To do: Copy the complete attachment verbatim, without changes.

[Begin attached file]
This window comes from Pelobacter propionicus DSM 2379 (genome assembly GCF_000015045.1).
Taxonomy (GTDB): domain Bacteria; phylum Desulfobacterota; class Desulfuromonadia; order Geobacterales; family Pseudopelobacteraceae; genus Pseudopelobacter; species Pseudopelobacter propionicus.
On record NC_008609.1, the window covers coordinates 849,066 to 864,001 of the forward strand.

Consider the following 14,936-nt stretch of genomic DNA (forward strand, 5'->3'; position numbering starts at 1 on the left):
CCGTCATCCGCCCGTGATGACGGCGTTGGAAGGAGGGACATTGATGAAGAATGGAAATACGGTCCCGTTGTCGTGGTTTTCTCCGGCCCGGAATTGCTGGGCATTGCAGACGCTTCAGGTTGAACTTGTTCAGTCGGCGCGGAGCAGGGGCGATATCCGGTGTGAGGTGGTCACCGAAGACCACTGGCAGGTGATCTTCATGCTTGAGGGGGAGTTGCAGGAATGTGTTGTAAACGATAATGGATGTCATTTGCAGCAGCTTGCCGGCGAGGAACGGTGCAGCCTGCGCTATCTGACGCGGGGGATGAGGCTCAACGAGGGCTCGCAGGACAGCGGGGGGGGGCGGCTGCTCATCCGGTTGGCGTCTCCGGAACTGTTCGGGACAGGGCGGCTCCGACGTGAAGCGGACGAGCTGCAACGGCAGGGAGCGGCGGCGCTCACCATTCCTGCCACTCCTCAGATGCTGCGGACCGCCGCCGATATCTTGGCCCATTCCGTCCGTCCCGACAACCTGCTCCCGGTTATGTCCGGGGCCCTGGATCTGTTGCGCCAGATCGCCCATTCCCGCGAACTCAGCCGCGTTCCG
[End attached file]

This window comes from Pelobacter propionicus DSM 2379 (genome assembly GCF_000015045.1).
Taxonomy (GTDB): domain Bacteria; phylum Desulfobacterota; class Desulfuromonadia; order Geobacterales; family Pseudopelobacteraceae; genus Pseudopelobacter; species Pseudopelobacter propionicus.
On record NC_008609.1, the window covers coordinates 849,066 to 864,001 of the forward strand.

Consider the following 14,936-nt stretch of genomic DNA (forward strand, 5'->3'; position numbering starts at 1 on the left):
CCGTCATCCGCCCGTGATGACGGCGTTGGAAGGAGGGACATTGATGAAGAATGGAAATACGGTCCCGTTGTCGTGGTTTTCTCCGGCCCGGAATTGCTGGGCATTGCAGACGCTTCAGGTTGAACTTGTTCAGTCGGCGCGGAGCAGGGGCGATATCCGGTGTGAGGTGGTCACCGAAGACCACTGGCAGGTGATCTTCATGCTTGAGGGGGAGTTGCAGGAATGTGTTGTAAACGATAATGGATGTCATTTGCAGCAGCTTGCCGGCGAGGAACGGTGCAGCCTGCGCTATCTGACGCGGGGGATGAGGCTCAACGAGGGCTCGCAGGACAGCGGGGGGGGGCGGCTGCTCATCCGGTTGGCGTCTCCGGAACTGTTCGGGACAGGGCGGCTCCGACGTGAAGCGGACGAGCTGCAACGGCAGGGAGCGGCGGCGCTCACCATTCCTGCCACTCCTCAGATGCTGCGGACCGCCGCCGATATCTTGGCCCATTCCGTCCGTCCCGACAACCTGCTCCCGGTTATGTCCGGGGCCCTGGATCTGTTGCGCCAGATCGCCCATTCCCGCGAACTCAGCCGCGTTCCG